asked the Chief Secretary for Ireland, Whether his attention has been called to the following passage at page 19 of the Report of the Inspectors of Irish Fisheries for 1874, in reference to the northern coast of Ireland:—By the interpretation of a certain decision of the Court of Queen's Bench, in the case of Stewart and Cubett, fishermen using the ancient mode of fishing practised on the sea coast, called half-tram, are liable to prosecution for using a fixed engine, unless they hold a certificate for a fixed net or engine from this department, which could not be granted in consequence of the fishermen not being in a position to prove their legal title, as required by the Act 5th and 6th Vic. c. 106, s. 19, to use fixed engines:In some places, owing to the strong tides and currents, the fishermen are compelled to use the most exhausting exertion at the oar to keep their boats in proper position to enable them to work their nets, and on other parts of the coast, where many industrious men could have successfully 177 pursued their calling, they have been obliged to abandon it altogether, from not being allowed, for even a short time, to keep their boats stationary by attachment to a rock, while there is no prohibition in law against them doing so for any description of fish other than salmon or trout.Although this amounts to a great hardship on the fishermen accustomed to follow this mode of capture under circumstances when no other could be successfully practised, and acts as a serious obstacle to fishing industry, there is no remedy unless by legislation;and, if it is the intention of Government to take measures with a view of remedying the grievance thus pointed out by the Commissioners?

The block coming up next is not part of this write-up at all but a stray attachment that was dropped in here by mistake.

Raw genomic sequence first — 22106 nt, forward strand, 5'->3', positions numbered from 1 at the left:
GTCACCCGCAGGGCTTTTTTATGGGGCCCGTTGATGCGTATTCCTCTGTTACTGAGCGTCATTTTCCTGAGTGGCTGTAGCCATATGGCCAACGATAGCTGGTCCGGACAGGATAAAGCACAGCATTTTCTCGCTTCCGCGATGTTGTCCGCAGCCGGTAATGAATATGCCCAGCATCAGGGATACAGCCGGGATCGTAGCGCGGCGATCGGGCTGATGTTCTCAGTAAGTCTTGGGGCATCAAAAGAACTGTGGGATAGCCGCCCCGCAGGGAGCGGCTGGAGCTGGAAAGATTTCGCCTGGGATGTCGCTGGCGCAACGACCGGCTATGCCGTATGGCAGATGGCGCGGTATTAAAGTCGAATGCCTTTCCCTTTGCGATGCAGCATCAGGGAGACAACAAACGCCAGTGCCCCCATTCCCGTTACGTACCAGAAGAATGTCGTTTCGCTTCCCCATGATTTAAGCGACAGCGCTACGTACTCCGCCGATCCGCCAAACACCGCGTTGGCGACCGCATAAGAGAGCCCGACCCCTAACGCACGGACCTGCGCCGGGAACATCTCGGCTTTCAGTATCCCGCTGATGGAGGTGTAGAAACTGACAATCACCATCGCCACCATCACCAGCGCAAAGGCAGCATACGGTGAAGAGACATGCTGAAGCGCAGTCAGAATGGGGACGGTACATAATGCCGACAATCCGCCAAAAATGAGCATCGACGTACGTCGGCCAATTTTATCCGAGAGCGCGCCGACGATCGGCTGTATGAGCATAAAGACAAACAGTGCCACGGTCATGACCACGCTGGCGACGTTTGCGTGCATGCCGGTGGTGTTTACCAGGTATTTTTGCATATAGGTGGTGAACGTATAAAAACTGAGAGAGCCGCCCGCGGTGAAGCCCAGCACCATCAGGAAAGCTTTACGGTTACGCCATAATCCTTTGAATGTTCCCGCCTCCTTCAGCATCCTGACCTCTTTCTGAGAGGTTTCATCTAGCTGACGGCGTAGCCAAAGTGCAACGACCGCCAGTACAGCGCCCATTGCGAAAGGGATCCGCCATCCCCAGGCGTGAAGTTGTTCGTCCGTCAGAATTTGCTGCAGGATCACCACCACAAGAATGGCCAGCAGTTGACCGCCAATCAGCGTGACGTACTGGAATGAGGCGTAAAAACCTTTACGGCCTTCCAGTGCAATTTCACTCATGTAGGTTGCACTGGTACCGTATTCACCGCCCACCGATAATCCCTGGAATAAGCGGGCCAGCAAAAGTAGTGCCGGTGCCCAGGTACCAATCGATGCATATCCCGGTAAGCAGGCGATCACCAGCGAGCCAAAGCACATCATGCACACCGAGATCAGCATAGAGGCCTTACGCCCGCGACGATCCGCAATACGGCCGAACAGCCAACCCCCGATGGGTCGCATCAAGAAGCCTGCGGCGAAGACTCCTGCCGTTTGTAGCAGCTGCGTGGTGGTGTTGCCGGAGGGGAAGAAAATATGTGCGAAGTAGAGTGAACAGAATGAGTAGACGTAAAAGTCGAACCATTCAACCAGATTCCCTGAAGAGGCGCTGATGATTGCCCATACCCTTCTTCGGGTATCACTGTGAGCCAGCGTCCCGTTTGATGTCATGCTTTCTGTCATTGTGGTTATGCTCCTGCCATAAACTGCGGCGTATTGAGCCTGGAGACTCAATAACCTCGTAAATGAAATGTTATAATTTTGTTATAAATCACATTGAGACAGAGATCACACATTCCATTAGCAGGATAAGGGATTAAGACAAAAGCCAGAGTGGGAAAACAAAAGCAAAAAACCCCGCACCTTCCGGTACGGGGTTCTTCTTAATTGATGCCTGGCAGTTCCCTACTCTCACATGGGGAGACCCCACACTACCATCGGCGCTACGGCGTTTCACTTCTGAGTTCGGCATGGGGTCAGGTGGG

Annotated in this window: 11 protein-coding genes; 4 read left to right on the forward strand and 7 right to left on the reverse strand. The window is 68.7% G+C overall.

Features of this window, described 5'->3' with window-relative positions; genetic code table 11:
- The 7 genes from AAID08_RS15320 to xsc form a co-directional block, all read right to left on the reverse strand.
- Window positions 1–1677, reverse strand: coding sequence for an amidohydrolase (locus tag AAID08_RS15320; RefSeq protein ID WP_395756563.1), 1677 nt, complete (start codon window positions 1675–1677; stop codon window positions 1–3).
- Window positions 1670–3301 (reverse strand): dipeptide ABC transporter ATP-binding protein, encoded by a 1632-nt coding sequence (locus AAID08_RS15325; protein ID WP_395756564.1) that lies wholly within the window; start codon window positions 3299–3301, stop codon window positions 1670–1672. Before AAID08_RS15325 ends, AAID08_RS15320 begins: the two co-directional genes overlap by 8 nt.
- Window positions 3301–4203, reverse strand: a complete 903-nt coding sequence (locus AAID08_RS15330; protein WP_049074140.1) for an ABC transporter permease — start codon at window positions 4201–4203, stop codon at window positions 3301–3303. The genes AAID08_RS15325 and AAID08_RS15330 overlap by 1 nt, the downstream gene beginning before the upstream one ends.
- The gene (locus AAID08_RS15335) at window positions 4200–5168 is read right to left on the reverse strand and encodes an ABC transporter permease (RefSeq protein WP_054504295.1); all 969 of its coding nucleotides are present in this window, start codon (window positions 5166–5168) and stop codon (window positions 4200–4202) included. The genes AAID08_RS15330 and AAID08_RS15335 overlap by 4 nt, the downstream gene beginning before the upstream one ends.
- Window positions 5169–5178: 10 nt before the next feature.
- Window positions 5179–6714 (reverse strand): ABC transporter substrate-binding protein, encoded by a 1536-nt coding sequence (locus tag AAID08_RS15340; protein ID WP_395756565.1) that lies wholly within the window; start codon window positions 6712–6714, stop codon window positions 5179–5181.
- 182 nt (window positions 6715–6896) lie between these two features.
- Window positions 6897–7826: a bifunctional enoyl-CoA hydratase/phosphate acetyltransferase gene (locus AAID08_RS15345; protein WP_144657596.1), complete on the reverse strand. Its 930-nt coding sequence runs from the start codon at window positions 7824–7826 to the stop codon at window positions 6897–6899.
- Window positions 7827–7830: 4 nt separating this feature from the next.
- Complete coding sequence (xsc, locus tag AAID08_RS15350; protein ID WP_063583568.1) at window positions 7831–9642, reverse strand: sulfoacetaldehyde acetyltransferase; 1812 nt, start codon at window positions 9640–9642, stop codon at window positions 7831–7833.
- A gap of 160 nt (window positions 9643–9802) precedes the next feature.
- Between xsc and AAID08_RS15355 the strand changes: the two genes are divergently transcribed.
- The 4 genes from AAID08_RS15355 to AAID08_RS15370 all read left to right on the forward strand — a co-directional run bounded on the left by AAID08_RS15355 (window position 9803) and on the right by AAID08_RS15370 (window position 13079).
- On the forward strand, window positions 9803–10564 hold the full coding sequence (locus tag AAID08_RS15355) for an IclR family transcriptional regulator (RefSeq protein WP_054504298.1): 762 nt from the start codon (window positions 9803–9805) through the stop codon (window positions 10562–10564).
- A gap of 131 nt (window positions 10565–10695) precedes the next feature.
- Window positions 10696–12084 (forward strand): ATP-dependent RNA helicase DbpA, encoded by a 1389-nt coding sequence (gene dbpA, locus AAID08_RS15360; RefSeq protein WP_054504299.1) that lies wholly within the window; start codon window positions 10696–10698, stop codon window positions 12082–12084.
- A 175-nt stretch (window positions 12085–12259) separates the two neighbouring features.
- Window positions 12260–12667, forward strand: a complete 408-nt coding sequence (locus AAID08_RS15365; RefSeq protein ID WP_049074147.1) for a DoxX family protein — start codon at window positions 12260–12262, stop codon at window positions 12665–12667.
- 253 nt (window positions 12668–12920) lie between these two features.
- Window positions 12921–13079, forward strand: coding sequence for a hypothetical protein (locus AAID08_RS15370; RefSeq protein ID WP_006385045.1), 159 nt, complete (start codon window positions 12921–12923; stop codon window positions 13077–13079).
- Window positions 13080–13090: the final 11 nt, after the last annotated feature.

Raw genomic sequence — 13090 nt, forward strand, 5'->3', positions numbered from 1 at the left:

§ SIR MICHAEL HICKS-BEACH
, in reply, said, his attention had been directed to the Report referred to by the hon. Member. The questions raised therein were by no means free from difficulty, and he trusted, during the Recess, to have the advantage of personally communicating with the Inspectors of Fisheries.